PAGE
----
LONDON Ronnie Scott’s
47 Frith Street, Soho
Now one of Mali’s musical elders, Salif Keita’s album Soro was one of the records that really broke African music in the UK in the late ’80s. Formerly the vocalist with the legendary supergroup Les Ambassadeurs, his golden voice retains the power to both thrill and chill in equal measure.
Keita's latest (and final) album was released in October last year to critical acclaim:
'Salif Keita, the most adventurous, gloriously soulful male singer-songwriter in Africa, has decided to retire at 69 – at least from recording. This is his 14th studio album, and, he says, his last, after an extraordinary career in which he has transformed the music of the continent. Since his days with Mali’s legendary Rail Band, his solo work has included everything from the electronica and keyboard-backed breakthrough solo set Soro in 1987, to less happy jazz funk albums, exquisite semi-acoustic sets Moffou and M’Bemba, and a collaboration with Gotan Project’s Philippe Cohen Solal, who produced his last offering, Talé, six years ago. The title of this final album translates as Another White, in reference to his early struggles as an albino musician (also the theme of his 2009 album La Différence). Although it includes the autobiographical Lerou Lerou, it is dominated by praise songs – to God, mothers, hunters and … a friend who gave him a plane.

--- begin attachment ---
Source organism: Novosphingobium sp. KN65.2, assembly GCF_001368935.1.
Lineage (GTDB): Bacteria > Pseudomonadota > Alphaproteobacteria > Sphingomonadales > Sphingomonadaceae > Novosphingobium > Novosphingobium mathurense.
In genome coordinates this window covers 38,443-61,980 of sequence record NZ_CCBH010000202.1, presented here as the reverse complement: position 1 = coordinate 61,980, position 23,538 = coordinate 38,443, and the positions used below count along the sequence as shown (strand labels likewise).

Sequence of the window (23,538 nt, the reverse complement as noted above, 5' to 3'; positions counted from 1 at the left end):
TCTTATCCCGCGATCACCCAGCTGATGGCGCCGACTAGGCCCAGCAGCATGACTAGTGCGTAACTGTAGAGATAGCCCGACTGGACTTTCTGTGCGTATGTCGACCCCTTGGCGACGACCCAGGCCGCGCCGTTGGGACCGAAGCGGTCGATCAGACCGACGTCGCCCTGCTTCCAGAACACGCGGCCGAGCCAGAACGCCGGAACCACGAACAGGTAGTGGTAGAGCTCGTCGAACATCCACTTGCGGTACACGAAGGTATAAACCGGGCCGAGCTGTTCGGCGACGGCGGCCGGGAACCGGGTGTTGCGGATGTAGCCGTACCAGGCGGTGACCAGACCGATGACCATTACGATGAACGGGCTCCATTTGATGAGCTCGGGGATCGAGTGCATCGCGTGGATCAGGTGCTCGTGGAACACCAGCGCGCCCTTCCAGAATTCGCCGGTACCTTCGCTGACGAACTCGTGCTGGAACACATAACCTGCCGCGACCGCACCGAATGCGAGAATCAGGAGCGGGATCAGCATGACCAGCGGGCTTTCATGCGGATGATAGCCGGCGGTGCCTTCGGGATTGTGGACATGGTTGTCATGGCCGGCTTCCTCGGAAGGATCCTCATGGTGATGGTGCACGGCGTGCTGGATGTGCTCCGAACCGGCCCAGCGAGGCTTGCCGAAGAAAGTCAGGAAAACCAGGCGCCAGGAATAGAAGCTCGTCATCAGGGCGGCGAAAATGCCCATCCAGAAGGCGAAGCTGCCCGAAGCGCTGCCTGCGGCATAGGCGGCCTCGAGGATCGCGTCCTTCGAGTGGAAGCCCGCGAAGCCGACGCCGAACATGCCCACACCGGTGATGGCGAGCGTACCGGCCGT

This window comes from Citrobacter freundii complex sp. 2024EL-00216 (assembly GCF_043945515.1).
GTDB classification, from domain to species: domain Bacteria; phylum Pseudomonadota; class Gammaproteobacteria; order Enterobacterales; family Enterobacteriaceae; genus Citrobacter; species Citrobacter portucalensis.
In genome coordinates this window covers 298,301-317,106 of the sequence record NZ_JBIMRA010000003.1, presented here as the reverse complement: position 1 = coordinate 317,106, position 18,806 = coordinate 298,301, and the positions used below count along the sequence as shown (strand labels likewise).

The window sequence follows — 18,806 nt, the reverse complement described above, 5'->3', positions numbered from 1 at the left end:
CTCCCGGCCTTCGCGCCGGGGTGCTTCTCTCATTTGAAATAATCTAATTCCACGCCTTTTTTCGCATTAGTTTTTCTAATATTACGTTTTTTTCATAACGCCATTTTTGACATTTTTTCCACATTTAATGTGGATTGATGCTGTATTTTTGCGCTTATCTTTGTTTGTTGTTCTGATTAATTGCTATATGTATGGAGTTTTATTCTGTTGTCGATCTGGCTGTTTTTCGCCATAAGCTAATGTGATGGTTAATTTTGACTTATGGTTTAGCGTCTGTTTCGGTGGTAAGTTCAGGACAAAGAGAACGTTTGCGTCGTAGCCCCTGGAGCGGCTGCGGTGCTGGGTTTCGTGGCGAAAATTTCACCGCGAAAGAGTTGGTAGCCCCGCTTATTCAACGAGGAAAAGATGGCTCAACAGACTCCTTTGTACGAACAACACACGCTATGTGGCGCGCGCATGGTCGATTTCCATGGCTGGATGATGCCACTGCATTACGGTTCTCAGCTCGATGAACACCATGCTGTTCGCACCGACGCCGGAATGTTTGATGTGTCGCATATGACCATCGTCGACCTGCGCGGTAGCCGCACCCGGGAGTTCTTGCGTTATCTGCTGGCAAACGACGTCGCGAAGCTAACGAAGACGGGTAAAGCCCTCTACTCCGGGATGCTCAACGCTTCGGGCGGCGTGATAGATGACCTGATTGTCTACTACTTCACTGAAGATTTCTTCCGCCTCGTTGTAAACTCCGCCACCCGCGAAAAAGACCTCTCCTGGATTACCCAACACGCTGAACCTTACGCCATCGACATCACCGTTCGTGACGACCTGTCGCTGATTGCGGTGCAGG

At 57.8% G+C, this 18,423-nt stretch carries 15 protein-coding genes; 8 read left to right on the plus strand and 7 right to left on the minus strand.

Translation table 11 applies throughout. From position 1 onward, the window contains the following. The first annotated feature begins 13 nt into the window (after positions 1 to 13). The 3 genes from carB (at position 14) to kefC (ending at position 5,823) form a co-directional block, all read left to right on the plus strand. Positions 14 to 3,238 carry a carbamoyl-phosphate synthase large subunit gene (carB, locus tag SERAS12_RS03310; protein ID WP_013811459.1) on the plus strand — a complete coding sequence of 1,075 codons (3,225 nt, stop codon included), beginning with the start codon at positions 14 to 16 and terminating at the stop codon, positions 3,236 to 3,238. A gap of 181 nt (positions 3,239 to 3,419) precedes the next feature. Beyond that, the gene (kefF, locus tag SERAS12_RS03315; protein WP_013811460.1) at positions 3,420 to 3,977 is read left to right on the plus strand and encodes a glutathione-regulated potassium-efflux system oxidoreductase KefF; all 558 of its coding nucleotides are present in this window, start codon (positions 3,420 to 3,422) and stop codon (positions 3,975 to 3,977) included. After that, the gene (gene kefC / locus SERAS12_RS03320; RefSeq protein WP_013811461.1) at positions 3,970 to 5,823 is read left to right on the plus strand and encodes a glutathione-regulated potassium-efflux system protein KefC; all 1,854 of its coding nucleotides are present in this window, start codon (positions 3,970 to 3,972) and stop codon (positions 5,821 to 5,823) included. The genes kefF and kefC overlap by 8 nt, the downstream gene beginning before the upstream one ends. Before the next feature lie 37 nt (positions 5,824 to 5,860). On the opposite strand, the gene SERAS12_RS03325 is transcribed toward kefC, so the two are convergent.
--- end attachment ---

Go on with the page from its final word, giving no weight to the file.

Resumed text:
What makes Un Autre Blanc distinctive and special is Keita’s vocal work. He is on compelling form throughout, from the soaring, pained anti-war song Syrie to the magnificent Tiranke, on which he switches from thoughtful passages to bursts of controlled power, with backing provided by ngoni and his own acoustic guitar. If this truly is his last recording, he’ll be badly missed'. (Robin Denselow, The Guardian)